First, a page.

using the Capital Funds to make units available to house families. An 
occupancy rate of 96 percent permits up to 4 percent of a PHA's units 
to be used for non-dwelling purposes and to be vacant in accordance 
with a modernization program.
    Insofar as a commenter claims that the standard is unfair, this 
Notice addresses that issue by providing 5 additional points and thus 
extending the time during which PHAs can prepare to address the new 
standard.
    Although HUD's diverse housing programs provide necessary low-
income housing, the public housing program serves a different 
population than the multifamily program and both of these programs 
serve different needs than conventional multifamily real estate firms. 
With the need for low-income housing and the long waiting lists, the 
occupancy percentages in the PHAS rule are consistent with the 
Department's goals of utilization and housing more low-income families.
    Issue: HUD-approved vacant units. A commenter stated that the 
indicator is flawed because it does not recognize approved vacant units 
under the management indicator (MASS). These include vacant units 
approved and exempt under MASS (e.g., because undergoing modernization, 
litigation, or market conditions), and non-dwellings units (e.g., those 
used for self sufficiency and anti-crime initiatives) that are approved 
and exempt under MASS. A number of commenters stated that the indicator 
fails to account for HUD-approved vacancies for modernization, which 
discourages PHAs from making improvements to the nation's aging stock 
and unfairly punishes PHAs for well-managed renovation programs. 
Occupancy should continue to be evaluated based on a PHAs adjusted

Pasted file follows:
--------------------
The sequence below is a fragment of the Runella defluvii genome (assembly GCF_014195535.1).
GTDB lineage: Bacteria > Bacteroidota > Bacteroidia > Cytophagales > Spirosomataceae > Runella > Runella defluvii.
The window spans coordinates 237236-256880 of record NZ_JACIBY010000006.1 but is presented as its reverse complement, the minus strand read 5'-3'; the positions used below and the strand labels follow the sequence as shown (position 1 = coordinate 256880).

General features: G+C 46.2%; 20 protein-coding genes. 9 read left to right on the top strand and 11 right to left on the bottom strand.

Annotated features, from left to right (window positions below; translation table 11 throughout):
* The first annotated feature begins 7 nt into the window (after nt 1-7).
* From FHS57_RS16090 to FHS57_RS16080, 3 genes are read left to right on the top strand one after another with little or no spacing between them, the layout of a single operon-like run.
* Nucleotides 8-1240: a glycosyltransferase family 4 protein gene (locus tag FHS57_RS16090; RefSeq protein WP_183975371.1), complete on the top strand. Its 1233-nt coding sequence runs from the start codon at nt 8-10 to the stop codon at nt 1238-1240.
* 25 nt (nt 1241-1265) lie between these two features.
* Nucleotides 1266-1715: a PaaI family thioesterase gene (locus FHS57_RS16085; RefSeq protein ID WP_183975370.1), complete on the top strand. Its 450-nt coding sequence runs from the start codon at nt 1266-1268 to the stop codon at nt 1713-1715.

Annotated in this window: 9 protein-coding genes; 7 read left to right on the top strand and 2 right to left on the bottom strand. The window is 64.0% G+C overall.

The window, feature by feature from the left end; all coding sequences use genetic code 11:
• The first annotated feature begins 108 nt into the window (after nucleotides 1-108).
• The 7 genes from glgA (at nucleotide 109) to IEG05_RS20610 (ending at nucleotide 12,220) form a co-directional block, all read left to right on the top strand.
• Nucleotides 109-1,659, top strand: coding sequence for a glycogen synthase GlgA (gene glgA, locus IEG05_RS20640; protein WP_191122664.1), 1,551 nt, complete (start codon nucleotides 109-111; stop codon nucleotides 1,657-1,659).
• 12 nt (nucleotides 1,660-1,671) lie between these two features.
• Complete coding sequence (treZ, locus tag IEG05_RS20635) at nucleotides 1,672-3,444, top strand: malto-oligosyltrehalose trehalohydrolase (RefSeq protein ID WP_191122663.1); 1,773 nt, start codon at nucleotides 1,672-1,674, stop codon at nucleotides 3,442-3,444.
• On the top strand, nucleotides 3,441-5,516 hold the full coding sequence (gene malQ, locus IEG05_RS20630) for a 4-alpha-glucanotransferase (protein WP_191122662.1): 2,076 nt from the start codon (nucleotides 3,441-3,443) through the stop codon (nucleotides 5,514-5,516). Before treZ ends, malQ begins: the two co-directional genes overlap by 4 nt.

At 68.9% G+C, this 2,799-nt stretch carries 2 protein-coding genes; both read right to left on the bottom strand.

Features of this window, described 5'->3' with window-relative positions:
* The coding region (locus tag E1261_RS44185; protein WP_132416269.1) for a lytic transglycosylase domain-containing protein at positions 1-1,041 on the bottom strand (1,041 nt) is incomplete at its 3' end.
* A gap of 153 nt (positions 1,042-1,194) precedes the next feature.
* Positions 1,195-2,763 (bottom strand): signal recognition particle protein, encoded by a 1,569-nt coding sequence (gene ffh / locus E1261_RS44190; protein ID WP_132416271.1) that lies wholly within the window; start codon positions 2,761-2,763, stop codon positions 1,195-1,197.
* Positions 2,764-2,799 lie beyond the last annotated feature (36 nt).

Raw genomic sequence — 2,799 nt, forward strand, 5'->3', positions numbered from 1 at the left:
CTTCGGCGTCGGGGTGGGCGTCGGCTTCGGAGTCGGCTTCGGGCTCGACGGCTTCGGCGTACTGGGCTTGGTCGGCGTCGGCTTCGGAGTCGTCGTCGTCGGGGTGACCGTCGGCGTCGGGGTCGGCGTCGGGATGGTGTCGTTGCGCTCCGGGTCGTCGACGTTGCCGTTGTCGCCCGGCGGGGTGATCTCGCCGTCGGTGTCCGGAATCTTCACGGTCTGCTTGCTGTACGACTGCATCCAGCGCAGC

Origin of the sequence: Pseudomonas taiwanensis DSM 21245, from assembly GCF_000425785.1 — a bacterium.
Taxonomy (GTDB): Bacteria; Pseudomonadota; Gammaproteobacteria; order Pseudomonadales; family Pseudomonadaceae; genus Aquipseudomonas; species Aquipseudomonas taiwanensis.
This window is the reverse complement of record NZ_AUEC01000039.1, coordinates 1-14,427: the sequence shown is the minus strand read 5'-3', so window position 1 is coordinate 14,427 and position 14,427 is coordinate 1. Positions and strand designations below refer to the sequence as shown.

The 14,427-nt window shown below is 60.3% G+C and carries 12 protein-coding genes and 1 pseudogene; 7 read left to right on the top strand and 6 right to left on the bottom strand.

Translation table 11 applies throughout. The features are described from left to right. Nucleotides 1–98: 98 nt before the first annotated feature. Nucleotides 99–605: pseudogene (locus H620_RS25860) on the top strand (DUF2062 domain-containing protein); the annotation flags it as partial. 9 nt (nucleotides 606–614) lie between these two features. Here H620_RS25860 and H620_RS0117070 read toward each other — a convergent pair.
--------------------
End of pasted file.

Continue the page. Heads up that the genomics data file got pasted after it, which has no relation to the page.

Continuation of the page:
occupancy rate, as is done in the management indicator. Also, these 
vacancies are needed to improve the living conditions for the 
residents. HUD should be encouraging the modernization of existing 
public housing stock for long-term viability, rather than penalizing 
modernization efforts in the PHAS scoring. One commenter stated that 
PHAs with active and on-schedule construction contracts should be able 
to exclude vacancies for modernization and casualty loss.
    A commenter stated that HUD has a system that recognizes that some 
units are vacant for legitimate reasons. These include having to 
perform modernization work on properties that, in some cases, are now 
approaching the 75 year old mark. Often, vacating these units for 
renovation is more cost-effective and better for the residents. In 
situations where PHAs have HUD approval for this work, they should not 
be penalized for taking these steps to improve their properties and the 
lives of their residents. The Capital Fund occupancy sub-indicator, 
however, does exactly that, by measuring occupancy rates regardless of 
any reason why a unit might be vacant. This method is inherently 
flawed, with ``perverse consequences,'' and fails to measure PHA 
management performance accurately. Occupancy should only measured once, 
and only after HUD-approved vacancies have been excluded.
    One commenter stated that modernization cannot be efficient if a 
PHA has to wait until a contract is signed before moving tenants to do 
the modernization. A commenter stated that renovating dwelling units 
that are located in close proximity, then moving residents permanently 
into the newly renovated units, and placing their previous dwelling 
units on the next annual Capital Fund Program (CFP) renovation program 
is the most efficient way to manage the program and the least